Class One of my next T'ai Chi Chih eight-week session met in Cornucopia this morning. It was a small group--only three students--and we moved, discussed Verse 55 from the Tao, and shared a cup of tea. Today's smaller class size allowed for more intimacy and sharing which felt wonderful.
One student mentioned after practice that she thought she must have ADD (attention deficit disorder) because she found it difficult to focus on the movements; her attention floated away with every thought that crossed her mind. Perhaps we all struggle with a certain amount of ADD if for no other reason than the fact that our culture doesn't teach or encourage us to stay in the now. We constantly must relearn what it means to bring ourselves into the present rather than dwell in the past or anticipate the future.
T'ai chi chih practice is one of our teachers in how to Be Here Now. As we practice over and over and over again we notice how peaceful it is to linger in the present moment. Dyer titled this chapter "Living by Letting Go." He encourages us to allow life's natural rhythm to flow through us--sounds like t'ai chi chih practice doesn't it?--in order to promote and experience well-being. He counsels: Visualize yourself as indestructible.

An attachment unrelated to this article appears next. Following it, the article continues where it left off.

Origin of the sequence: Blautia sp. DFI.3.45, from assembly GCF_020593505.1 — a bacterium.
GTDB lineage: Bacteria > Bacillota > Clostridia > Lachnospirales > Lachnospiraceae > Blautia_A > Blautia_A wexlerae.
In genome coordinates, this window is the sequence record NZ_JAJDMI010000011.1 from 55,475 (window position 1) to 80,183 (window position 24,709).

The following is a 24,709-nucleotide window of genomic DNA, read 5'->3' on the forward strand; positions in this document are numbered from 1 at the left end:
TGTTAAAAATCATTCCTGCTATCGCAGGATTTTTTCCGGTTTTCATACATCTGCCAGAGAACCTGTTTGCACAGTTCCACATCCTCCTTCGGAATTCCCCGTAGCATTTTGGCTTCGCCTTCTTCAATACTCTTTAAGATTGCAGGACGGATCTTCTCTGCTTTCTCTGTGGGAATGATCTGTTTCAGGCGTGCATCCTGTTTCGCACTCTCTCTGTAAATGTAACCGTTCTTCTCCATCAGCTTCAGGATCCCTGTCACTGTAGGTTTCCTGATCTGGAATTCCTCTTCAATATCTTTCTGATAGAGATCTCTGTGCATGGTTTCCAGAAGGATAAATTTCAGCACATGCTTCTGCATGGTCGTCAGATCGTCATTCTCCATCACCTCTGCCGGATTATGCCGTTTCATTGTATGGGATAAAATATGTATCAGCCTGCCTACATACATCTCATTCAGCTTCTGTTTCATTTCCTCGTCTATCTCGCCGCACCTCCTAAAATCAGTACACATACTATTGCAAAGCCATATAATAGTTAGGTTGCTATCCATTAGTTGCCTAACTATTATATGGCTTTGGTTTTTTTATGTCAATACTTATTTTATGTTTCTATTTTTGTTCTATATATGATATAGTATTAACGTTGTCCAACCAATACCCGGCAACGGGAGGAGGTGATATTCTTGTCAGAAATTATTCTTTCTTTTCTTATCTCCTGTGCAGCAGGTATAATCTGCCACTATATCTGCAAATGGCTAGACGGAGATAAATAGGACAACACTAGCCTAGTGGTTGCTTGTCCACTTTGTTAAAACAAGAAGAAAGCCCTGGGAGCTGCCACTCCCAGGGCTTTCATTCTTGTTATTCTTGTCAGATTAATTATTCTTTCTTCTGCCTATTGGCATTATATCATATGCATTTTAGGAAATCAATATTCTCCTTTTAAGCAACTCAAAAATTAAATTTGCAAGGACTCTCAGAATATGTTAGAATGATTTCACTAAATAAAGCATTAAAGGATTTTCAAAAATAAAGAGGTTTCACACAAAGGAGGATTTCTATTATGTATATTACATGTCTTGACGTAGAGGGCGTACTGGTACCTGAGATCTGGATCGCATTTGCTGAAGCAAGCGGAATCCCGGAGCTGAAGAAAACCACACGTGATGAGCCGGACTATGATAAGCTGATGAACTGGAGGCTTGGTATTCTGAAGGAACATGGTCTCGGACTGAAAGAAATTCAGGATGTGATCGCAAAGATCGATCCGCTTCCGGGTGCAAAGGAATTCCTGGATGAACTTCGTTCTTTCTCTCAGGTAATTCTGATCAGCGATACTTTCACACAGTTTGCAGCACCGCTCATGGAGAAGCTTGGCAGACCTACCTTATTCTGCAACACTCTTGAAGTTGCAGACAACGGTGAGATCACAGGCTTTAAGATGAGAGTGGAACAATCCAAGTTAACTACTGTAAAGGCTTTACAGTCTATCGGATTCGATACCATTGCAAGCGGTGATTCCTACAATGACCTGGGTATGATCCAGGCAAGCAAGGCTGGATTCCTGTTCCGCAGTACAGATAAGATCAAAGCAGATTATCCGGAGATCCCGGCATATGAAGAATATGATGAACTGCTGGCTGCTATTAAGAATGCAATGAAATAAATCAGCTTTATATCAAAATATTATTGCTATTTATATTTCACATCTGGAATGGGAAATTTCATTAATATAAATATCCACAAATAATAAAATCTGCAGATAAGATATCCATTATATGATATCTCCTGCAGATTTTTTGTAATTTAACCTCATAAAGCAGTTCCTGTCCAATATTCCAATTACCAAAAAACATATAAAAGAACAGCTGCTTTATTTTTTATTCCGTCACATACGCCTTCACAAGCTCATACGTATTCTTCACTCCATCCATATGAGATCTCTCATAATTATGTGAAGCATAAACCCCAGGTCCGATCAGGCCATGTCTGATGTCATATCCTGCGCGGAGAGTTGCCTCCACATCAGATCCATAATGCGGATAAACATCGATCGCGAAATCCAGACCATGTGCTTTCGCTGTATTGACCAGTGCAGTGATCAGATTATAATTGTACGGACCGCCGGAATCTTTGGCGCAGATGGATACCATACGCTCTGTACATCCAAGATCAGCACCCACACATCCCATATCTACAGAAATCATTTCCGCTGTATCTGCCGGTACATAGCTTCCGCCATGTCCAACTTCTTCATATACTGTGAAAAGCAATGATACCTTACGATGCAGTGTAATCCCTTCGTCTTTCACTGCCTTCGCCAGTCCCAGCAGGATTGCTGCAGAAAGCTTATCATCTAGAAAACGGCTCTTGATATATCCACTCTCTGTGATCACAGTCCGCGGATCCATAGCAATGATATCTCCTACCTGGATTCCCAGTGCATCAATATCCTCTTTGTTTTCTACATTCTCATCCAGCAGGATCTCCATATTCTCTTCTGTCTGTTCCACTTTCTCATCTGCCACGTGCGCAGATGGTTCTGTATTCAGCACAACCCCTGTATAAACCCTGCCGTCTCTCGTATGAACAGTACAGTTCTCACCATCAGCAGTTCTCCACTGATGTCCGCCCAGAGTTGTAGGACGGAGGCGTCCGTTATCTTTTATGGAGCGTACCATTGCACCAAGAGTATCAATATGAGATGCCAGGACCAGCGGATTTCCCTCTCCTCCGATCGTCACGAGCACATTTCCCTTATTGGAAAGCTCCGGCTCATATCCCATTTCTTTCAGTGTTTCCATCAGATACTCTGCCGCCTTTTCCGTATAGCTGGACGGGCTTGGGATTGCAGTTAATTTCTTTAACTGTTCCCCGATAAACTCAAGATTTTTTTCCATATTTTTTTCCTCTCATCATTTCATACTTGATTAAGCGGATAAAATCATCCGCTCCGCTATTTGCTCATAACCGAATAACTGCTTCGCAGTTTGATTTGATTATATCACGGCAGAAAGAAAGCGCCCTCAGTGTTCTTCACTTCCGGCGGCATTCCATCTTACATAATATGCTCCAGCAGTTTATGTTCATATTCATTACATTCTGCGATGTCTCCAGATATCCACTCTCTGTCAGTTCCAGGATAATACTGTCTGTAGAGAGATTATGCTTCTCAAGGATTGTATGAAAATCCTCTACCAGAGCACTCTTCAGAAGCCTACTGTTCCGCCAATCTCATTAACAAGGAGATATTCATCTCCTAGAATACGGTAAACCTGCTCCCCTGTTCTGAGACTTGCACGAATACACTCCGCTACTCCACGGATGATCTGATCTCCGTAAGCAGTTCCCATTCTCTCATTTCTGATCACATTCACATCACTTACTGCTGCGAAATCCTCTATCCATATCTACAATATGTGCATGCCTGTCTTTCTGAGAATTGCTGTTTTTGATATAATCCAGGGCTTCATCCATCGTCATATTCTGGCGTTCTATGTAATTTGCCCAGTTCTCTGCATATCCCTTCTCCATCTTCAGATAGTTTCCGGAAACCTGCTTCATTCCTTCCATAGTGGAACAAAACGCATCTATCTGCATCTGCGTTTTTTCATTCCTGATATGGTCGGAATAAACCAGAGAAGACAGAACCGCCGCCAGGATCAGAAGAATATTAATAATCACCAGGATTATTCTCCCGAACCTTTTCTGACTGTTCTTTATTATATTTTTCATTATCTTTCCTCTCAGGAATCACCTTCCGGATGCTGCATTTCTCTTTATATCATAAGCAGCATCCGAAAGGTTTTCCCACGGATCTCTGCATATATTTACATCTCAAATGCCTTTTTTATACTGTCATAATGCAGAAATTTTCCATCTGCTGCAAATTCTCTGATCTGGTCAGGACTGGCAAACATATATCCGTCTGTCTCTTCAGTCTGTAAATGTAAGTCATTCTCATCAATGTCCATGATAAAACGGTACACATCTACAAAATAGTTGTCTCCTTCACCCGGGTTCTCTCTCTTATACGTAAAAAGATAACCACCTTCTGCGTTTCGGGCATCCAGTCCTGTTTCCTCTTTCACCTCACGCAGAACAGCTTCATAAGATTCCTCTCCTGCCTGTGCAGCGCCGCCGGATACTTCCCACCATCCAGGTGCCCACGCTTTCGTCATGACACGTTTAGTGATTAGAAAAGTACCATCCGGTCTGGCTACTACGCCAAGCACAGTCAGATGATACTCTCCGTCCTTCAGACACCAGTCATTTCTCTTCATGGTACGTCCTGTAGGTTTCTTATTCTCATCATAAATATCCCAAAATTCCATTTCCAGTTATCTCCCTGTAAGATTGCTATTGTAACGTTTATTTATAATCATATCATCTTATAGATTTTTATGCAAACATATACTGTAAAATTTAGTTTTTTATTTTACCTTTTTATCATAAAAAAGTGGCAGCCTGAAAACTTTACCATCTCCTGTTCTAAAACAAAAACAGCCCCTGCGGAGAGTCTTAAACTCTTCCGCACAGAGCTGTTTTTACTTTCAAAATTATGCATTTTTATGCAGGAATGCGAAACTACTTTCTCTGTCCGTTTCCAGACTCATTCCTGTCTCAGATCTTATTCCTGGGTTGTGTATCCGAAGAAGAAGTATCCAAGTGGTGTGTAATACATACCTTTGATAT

Interestingly, when I'm in the center of my practice--and consequently, in the center of myself--I feel invincible. If I'm not worried about what others think or expect of me, if I'm not focused on pleasing others or, for that matter pleasing myself, I'm no longer torn by indecision or fear, worry or doubt. I am indestructible because I'm my true self, nothing more, nothing less. I feel free, empowered, and less willing to hold on to the way I think things should be. I can truly live by letting go.
Dyer includes this wonderful quote by Lin Yutang to encourage and inspire us: If you can spend a perfectly useless afternoon in a perfectly useless manner, you have learned how to live.